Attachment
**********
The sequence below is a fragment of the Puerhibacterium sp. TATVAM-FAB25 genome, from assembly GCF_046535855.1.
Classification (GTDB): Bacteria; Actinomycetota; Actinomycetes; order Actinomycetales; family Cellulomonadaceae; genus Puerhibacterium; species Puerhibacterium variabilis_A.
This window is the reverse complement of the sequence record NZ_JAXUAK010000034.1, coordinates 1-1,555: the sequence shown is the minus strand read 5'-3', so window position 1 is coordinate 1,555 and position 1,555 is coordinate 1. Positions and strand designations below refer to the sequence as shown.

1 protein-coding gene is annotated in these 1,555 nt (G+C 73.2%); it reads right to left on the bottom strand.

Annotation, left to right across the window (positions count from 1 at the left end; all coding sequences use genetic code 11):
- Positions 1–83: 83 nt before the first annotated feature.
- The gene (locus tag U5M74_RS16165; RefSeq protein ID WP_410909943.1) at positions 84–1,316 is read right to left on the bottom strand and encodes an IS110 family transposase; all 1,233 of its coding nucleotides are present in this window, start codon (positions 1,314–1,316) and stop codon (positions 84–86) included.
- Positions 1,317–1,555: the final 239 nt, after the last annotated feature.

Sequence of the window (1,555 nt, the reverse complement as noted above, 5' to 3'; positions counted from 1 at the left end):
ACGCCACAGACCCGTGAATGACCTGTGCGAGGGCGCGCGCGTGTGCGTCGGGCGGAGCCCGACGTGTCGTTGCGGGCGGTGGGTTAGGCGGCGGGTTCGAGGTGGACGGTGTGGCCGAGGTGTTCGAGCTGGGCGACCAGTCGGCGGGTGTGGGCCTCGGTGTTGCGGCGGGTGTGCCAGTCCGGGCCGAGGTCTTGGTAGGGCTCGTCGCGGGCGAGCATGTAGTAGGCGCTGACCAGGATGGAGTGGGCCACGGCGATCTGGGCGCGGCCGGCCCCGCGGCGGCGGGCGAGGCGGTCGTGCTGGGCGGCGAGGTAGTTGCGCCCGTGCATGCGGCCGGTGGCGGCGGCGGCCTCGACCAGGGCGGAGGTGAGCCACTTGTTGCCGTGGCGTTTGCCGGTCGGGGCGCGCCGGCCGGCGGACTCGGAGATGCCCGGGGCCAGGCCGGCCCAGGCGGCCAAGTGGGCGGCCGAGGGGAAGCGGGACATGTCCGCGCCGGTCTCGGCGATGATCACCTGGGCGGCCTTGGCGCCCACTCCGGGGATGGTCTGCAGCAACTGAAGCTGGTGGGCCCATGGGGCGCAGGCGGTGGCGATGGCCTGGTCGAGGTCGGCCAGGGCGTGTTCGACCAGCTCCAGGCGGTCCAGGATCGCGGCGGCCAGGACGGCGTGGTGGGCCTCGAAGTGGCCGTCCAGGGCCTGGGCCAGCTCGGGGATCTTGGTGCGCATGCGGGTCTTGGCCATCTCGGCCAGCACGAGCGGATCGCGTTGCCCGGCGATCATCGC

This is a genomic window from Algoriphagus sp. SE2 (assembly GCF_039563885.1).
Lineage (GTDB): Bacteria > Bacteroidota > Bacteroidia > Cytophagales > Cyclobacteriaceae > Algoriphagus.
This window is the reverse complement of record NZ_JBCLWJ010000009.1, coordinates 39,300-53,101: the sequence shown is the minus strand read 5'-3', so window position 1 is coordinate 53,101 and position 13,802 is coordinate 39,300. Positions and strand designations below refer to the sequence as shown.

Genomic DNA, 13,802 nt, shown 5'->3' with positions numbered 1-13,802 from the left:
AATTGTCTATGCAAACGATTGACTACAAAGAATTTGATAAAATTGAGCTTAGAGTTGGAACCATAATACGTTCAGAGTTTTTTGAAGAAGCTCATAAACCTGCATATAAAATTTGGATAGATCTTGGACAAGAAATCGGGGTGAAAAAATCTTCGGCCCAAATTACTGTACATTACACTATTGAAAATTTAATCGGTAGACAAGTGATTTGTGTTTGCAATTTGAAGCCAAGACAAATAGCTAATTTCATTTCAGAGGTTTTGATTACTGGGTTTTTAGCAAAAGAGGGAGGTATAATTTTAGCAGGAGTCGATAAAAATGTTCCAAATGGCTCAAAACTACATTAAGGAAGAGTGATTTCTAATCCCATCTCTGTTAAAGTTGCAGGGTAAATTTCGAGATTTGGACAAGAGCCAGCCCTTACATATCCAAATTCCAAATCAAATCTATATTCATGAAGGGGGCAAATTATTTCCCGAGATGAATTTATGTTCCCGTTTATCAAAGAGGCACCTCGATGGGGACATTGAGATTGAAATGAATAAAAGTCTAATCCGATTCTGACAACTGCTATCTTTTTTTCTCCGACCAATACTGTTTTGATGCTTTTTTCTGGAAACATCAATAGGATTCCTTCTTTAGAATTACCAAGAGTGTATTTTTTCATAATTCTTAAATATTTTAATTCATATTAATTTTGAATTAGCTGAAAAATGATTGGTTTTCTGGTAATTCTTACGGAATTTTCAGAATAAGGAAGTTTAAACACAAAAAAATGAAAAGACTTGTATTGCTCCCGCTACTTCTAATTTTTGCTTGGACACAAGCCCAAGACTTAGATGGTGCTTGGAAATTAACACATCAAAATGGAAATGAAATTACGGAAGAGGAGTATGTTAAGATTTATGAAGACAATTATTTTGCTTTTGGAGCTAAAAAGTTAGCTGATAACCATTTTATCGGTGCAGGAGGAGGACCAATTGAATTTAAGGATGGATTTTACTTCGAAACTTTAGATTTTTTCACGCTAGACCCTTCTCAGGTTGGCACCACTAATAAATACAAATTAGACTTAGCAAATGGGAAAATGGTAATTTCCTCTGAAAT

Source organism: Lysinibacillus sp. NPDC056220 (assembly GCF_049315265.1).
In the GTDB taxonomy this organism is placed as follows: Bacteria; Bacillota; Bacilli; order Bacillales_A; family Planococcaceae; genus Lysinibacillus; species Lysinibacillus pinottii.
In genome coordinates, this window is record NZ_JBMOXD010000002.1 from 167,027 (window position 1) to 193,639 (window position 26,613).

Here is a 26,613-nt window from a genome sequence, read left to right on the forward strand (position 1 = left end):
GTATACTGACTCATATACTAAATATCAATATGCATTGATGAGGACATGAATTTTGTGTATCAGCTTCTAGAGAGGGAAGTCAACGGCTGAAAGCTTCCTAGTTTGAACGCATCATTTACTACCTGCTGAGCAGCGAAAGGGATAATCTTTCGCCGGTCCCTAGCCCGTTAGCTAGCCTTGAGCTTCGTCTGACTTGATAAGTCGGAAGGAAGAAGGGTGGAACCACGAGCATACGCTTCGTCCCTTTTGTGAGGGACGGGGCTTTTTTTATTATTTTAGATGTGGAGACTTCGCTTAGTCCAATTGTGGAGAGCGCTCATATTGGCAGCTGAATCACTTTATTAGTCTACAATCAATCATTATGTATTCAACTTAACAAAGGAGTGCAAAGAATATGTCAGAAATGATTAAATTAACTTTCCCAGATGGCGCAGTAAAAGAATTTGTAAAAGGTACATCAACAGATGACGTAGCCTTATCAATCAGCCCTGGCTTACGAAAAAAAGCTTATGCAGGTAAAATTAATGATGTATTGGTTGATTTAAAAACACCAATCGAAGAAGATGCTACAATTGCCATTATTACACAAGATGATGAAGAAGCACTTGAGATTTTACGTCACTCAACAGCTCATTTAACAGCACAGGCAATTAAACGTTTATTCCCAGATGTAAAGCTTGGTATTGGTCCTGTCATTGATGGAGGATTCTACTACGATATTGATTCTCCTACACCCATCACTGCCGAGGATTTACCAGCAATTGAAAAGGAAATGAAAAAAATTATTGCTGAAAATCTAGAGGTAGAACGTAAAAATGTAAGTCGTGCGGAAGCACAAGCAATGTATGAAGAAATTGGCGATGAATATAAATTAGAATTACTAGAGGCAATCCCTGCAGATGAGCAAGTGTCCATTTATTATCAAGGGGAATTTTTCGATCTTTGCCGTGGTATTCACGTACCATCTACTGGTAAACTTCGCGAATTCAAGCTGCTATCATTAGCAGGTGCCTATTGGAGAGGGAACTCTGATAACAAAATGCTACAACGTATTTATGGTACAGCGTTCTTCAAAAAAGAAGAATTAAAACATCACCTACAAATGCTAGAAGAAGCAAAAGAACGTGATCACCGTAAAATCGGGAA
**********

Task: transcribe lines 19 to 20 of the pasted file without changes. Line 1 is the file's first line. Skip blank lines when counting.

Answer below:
Here is a 26,613-nt window from a genome sequence, read left to right on the forward strand (position 1 = left end):
GTATACTGACTCATATACTAAATATCAATATGCATTGATGAGGACATGAATTTTGTGTATCAGCTTCTAGAGAGGGAAGTCAACGGCTGAAAGCTTCCTAGTTTGAACGCATCATTTACTACCTGCTGAGCAGCGAAAGGGATAATCTTTCGCCGGTCCCTAGCCCGTTAGCTAGCCTTGAGCTTCGTCTGACTTGATAAGTCGGAAGGAAGAAGGGTGGAACCACGAGCATACGCTTCGTCCCTTTTGTGAGGGACGGGGCTTTTTTTATTATTTTAGATGTGGAGACTTCGCTTAGTCCAATTGTGGAGAGCGCTCATATTGGCAGCTGAATCACTTTATTAGTCTACAATCAATCATTATGTATTCAACTTAACAAAGGAGTGCAAAGAATATGTCAGAAATGATTAAATTAACTTTCCCAGATGGCGCAGTAAAAGAATTTGTAAAAGGTACATCAACAGATGACGTAGCCTTATCAATCAGCCCTGGCTTACGAAAAAAAGCTTATGCAGGTAAAATTAATGATGTATTGGTTGATTTAAAAACACCAATCGAAGAAGATGCTACAATTGCCATTATTACACAAGATGATGAAGAAGCACTTGAGATTTTACGTCACTCAACAGCTCATTTAACAGCACAGGCAATTAAACGTTTATTCCCAGATGTAAAGCTTGGTATTGGTCCTGTCATTGATGGAGGATTCTACTACGATATTGATTCTCCTACACCCATCACTGCCGAGGATTTACCAGCAATTGAAAAGGAAATGAAAAAAATTATTGCTGAAAATCTAGAGGTAGAACGTAAAAATGTAAGTCGTGCGGAAGCACAAGCAATGTATGAAGAAATTGGCGATGAATATAAATTAGAATTACTAGAGGCAATCCCTGCAGATGAGCAAGTGTCCATTTATTATCAAGGGGAATTTTTCGATCTTTGCCGTGGTATTCACGTACCATCTACTGGTAAACTTCGCGAATTCAAGCTGCTATCATTAGCAGGTGCCTATTGGAGAGGGAACTCTGATAACAAAATGCTACAACGTATTTATGGTACAGCGTTCTTCAAAAAAGAAGAATTAAAACATCACCTACAAATGCTAGAAGAAGCAAAAGAACGTGATCACCGTAAAATCGGGAA